Written by Randeep Singh
In April 2015, Sikhs in India, UK and the United States, forced the withdrawal of the film Nanak Shah Fakir from cinemas. The film, a biopic on the founder of Sikhism, was objected to by Sikhs and Sikh organizations on the grounds that filmic representations of Guru Nanak are prohibited. I became aware that this film was banned just a few days back when I was speaking with an old acquaintance about the current state of cinema in India.
I doubt that the depiction of Nanak was prohibited given that there was no film in Nanak’s day, and given how he is depicted with abandon by Sikhs in paintings and images obviously not sanctioned by him.
Jesus has been depicted in films like The Passion of Christ. Muhammad has been depicted in films like The Messenger. Why prohibit films on Nanak? It is so that Sikh religious institutions, and members of the Sikh community, can maintain a particular, sanitized image of Nanak for themselves. They refuse to admit Nanak was a human being or anything less than divine.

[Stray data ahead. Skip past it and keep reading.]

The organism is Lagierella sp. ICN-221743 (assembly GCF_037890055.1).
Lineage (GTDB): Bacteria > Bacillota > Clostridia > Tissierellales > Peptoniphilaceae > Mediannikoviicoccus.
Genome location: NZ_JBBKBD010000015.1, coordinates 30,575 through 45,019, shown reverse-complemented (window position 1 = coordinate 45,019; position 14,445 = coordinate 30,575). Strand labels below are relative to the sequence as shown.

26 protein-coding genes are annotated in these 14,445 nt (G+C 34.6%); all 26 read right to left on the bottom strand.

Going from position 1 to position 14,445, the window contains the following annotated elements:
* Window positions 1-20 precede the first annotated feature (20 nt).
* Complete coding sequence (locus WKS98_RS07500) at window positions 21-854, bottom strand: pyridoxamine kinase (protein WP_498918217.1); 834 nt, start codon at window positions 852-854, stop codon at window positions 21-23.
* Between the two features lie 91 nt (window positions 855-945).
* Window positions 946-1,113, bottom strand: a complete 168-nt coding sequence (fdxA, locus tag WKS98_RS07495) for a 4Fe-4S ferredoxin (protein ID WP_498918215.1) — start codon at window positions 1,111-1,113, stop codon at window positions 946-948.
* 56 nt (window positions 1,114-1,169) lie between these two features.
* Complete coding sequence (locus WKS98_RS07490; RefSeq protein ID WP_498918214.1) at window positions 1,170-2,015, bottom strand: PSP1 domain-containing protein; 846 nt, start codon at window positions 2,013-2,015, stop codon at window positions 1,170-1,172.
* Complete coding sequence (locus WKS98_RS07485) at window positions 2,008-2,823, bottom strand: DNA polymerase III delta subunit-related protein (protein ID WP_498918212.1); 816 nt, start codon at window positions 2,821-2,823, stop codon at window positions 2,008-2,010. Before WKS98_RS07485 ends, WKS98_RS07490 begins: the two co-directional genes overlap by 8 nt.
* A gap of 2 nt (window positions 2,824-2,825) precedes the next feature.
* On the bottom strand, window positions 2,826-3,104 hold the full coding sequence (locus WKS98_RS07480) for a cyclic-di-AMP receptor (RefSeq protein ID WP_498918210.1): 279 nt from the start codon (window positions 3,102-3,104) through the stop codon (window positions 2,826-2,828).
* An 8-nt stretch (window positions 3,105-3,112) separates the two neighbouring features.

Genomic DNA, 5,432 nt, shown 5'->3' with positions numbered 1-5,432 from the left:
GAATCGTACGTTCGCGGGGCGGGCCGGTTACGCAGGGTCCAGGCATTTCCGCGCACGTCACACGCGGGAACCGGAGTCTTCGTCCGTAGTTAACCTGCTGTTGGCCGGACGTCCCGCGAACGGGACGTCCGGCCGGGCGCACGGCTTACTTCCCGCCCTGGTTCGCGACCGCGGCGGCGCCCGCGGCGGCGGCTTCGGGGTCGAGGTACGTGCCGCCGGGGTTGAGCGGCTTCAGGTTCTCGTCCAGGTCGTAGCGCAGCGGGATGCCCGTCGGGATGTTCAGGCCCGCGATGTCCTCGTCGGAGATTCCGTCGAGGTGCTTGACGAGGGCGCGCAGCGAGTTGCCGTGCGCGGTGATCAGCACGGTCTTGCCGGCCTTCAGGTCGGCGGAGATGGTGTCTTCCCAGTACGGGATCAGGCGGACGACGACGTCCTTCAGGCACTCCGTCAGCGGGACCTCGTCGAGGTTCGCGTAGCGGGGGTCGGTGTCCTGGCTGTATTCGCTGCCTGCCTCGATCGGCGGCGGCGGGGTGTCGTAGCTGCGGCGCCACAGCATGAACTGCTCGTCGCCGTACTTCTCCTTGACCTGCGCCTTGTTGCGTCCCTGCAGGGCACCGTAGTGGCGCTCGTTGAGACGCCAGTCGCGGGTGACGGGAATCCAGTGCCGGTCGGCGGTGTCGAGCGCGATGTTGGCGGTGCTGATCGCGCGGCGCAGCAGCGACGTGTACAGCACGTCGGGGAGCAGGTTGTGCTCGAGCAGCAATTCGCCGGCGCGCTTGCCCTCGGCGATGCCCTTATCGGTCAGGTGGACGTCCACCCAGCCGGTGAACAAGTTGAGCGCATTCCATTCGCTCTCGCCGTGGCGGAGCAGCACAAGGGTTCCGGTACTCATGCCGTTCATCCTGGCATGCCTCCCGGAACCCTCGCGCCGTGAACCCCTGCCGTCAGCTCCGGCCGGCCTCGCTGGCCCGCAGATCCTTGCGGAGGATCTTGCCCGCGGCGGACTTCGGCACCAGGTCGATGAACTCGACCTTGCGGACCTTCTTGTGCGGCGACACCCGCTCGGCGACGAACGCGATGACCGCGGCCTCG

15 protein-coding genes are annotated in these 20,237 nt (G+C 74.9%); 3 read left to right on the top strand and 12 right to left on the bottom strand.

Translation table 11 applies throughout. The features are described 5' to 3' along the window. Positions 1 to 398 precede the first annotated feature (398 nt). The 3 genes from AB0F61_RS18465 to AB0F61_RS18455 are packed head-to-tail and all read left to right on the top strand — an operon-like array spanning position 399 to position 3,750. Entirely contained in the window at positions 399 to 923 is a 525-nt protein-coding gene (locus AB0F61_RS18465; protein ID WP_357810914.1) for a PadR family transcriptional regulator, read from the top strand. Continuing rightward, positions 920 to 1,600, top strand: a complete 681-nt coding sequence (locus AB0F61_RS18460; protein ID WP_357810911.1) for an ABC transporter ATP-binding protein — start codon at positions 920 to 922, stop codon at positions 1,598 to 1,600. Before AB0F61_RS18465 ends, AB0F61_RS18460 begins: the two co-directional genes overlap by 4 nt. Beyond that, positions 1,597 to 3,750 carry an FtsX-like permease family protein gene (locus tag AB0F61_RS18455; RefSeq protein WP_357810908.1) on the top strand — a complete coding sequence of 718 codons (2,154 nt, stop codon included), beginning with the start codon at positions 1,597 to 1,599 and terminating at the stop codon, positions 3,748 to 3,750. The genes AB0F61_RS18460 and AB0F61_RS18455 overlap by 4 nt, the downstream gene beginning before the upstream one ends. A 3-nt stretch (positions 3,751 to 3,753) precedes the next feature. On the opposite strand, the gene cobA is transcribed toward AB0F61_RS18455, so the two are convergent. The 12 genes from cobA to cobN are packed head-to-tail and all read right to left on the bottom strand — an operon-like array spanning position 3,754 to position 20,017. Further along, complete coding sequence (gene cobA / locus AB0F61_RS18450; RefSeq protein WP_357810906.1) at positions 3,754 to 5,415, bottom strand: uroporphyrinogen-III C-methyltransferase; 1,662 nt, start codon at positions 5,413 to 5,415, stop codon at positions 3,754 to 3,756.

Sikhs and non-Sikhs should welcome films and literature that furthers understanding of historical figures like Nanak. Surely the life of the subcontinents great historical personalities – whether Nanak, Amir Khusrao or the Buddha – deserve to be known better.
The director of Nanak Shah Fakir, Sartaj Singh Pannu, stated in November last year, that he would release the film with amendments. It makes me wonder just what protestors in cinemas like those in Wolverhampton found so objectionable in Nanak Shah Fakir? The refusal to conform to officially standardized representations of Nanak? The nerve to ask questions? Surely, Nanak, someone who in the traditional accounts, traveled far, encountered new ideas and debated vigorously against religious leaders, still has a lesson to teach to today’s self-appointed guardians of faith and culture.